Scientific publications

Insulin requirements and residual beta-cell function 12 months after concluding immunotherapy in type I diabetic patients treated with combined azathioprine and thymostimulin administration for one year.

Moncada E, Subirá ML, Oleaga A, Goñi F, Monreal M, Sevilla M, Goñi MJ, Yoldi A, Terán D, et al.
Department of Endocrinology, University of Navarra, Pamplona, Spain.

Magazine: Journal of Autoimmunity

Date: Sep 30, 1990

Endocrinology and Nutrition [SP] Immunology [SP]

An increase in clinical and functional remissions with immunosuppression, as well as abnormal T-cell function, in Type I diabetic patients has been reported in the early stages of diabetes. A controlled trial with azathioprine and thymostimulin in separate and combined administration was performed in 45 recently diagnosed Type I diabetic patients.

Phenotyping of the T-lymphocyte subsets, levels of CD25 positive cells and interleukin-2 production by patients' lymphocytes, as well as remission rate and stimulated C-peptide levels, were serially assessed. Remission was defined as mean weekly glycemic profiles less than or equal to 7 mmole/l, serial HbA1 values in the normal range and no insulin requirements for at least 2 consecutive months.

At 3,6,9 and 12 months of immunotherapy, remission occurred respectively in 0%, 8.3%, 16.6% and 0% of the conventionally treated diabetic controls and in 42.8%, 50%, 42.8% and 36.2% of the subjects submitted to combined azathioprine and thymostimulin administration.

Patients receiving azathioprine or thymostimulin alone did not achieve better remission rates than controls. C-peptide levels were significantly higher (above 0.6 pmol/ml) in patients with remission than in those not in remission (P less than 0.02) throughout the trial.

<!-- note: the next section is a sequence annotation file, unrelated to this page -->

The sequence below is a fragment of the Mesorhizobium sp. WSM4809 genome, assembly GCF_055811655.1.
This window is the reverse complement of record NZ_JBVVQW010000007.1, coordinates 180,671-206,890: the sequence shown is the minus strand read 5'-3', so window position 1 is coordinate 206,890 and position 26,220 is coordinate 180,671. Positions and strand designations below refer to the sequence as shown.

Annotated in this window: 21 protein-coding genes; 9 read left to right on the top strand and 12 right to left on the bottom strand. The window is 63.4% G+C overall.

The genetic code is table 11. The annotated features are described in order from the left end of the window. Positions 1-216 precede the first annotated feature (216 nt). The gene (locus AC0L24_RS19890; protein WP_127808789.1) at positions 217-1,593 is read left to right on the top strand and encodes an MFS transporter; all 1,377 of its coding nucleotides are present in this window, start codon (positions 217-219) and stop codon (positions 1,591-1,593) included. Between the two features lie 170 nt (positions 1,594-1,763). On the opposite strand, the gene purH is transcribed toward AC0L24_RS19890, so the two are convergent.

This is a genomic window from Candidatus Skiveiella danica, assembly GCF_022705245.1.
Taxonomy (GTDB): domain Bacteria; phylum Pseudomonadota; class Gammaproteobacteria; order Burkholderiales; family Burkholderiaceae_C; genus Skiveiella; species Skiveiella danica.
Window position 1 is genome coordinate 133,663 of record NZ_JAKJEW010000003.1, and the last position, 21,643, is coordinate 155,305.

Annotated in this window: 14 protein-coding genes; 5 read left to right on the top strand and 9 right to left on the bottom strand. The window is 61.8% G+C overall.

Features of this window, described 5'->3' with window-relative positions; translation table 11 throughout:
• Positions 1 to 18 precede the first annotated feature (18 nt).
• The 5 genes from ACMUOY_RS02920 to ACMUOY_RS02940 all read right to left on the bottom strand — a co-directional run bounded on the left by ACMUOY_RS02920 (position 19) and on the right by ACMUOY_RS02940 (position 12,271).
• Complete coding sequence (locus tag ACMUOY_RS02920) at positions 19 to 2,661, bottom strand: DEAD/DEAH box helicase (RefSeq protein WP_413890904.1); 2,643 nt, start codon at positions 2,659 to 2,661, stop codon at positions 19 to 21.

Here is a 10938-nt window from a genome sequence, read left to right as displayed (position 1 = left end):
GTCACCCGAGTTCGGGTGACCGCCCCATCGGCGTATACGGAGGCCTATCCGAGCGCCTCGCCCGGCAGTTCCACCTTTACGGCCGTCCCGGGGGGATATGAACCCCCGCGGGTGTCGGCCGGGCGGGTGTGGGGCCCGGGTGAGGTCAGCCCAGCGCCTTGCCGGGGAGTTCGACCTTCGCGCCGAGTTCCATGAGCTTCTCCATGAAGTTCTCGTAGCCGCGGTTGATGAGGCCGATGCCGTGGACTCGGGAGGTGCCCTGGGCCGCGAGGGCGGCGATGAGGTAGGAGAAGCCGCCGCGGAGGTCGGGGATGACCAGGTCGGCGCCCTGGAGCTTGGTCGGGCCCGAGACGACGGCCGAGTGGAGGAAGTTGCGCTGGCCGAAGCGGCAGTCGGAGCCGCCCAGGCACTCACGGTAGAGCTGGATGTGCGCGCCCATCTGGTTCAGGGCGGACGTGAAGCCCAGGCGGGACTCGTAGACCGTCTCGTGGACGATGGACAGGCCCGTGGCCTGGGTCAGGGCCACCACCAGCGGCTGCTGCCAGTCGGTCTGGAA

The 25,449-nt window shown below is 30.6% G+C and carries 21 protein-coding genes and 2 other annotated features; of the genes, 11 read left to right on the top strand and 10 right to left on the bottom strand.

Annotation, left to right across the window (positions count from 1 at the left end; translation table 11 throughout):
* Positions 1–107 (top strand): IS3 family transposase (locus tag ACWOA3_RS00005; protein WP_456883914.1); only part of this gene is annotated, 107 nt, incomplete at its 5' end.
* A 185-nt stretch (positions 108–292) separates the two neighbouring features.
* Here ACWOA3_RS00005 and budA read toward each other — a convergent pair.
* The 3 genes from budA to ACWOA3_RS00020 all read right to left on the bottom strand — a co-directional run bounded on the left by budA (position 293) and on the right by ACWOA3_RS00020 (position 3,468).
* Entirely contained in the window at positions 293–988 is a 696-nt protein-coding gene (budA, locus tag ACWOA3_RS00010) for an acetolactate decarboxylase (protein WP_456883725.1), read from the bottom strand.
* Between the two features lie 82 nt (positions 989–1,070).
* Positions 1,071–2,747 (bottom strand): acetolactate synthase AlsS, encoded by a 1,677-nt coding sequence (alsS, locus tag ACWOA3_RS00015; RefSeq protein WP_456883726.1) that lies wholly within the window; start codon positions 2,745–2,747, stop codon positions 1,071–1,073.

Excessive interleukin-2 production in recently diagnosed diabetics returned to normal levels in patients in remission. In the group receiving combined therapy, 38.5%, 25% and 23% were still in clinical remission at 6, 9 and 12 months after drug withdrawal. Twelve months after stopping treatment, patients who had remitted exhibited significantly lower insulin requirements and greater endogenous insulin secretion than those who had not remitted; the former also maintained near normal glycemic control. No side effects were detected except mild and transient leucopenia in a reduced number of patients receiving azathioprine.

Remission was related to the time of beginning immunotherapy after the onset of diabetes (17.1 +/- 7 vs 42.5 +/- 15 days; P less than 0.01) and to age (17.7 +/- 5.6 vs 13 +/- 7 years; P less than 0.05). Interleukin-2 production seems to be negatively associated with clinical remission in the early stages of diabetes.

Results suggest a complementary effect of the drugs used in this study that may enhance long-term remission in recently diagnosed Type I diabetic patients.

CITATION  J Autoimmun. 1990 Oct;3(5):625-38

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